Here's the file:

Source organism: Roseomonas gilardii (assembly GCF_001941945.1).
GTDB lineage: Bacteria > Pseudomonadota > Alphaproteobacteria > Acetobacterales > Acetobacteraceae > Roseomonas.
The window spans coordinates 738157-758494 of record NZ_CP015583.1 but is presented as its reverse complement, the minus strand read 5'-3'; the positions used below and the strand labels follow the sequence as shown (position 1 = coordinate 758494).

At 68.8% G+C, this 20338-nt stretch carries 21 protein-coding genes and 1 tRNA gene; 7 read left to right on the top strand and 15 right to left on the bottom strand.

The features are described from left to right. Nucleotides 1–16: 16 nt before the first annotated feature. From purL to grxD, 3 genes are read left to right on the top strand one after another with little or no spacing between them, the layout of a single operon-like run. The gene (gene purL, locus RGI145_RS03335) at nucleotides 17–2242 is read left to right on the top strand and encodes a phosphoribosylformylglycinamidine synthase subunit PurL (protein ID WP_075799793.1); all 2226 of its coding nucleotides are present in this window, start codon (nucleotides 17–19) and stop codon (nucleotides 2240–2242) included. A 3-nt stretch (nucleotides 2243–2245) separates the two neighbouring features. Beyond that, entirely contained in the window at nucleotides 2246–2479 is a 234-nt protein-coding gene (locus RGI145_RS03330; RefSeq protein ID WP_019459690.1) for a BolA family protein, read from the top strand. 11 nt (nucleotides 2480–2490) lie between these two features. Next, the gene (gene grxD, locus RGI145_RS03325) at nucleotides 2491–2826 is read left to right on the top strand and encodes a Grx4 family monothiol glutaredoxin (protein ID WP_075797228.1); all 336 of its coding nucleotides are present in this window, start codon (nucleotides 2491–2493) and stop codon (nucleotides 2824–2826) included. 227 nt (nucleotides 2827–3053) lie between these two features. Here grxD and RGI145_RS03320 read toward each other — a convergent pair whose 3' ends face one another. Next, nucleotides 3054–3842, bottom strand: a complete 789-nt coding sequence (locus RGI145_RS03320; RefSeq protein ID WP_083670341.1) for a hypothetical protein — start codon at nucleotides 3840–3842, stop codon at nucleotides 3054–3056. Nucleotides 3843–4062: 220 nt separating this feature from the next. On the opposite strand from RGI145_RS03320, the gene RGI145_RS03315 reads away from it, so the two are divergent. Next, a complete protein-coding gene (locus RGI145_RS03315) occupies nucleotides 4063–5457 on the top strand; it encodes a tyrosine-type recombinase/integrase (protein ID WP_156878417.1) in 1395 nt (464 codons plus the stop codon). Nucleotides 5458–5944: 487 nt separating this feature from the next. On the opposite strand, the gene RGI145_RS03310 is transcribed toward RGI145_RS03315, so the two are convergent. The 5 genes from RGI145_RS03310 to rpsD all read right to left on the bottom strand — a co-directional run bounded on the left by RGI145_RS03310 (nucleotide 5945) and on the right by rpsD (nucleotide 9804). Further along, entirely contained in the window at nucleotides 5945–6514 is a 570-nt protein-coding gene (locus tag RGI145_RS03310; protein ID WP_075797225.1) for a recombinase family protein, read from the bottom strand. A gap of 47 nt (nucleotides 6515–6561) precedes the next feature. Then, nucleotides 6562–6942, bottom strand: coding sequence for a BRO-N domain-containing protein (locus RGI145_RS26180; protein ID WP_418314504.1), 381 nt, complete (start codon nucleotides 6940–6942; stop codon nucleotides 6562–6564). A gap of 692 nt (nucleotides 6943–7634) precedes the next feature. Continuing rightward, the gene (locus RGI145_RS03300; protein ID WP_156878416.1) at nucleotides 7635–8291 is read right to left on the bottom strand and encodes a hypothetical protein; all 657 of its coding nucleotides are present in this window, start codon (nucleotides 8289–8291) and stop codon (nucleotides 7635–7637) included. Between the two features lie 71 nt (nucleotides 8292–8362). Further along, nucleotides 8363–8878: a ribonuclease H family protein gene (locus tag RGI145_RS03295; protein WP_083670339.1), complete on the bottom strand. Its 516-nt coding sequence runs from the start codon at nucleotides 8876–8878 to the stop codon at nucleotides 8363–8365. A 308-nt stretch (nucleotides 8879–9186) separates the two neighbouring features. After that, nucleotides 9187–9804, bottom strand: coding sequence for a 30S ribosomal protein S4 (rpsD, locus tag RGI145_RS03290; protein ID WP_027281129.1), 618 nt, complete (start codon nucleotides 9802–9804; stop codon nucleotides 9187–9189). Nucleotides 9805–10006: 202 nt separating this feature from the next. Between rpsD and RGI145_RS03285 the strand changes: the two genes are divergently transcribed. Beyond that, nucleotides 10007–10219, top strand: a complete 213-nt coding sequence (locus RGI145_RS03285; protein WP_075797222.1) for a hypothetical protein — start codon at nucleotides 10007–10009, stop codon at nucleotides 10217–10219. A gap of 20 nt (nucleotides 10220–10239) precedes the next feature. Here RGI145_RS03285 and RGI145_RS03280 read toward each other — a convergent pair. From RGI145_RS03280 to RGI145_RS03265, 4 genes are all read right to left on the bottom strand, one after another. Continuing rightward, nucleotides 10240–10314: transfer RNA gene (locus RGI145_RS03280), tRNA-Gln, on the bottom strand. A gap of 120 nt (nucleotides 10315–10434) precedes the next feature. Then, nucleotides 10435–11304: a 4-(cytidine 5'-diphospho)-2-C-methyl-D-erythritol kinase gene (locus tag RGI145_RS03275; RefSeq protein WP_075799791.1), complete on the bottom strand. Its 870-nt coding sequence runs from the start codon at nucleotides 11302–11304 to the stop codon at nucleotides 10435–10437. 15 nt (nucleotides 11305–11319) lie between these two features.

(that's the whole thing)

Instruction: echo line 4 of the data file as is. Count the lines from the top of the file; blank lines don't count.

At 68.8% G+C, this 20338-nt stretch carries 21 protein-coding genes and 1 tRNA gene; 7 read left to right on the top strand and 15 right to left on the bottom strand.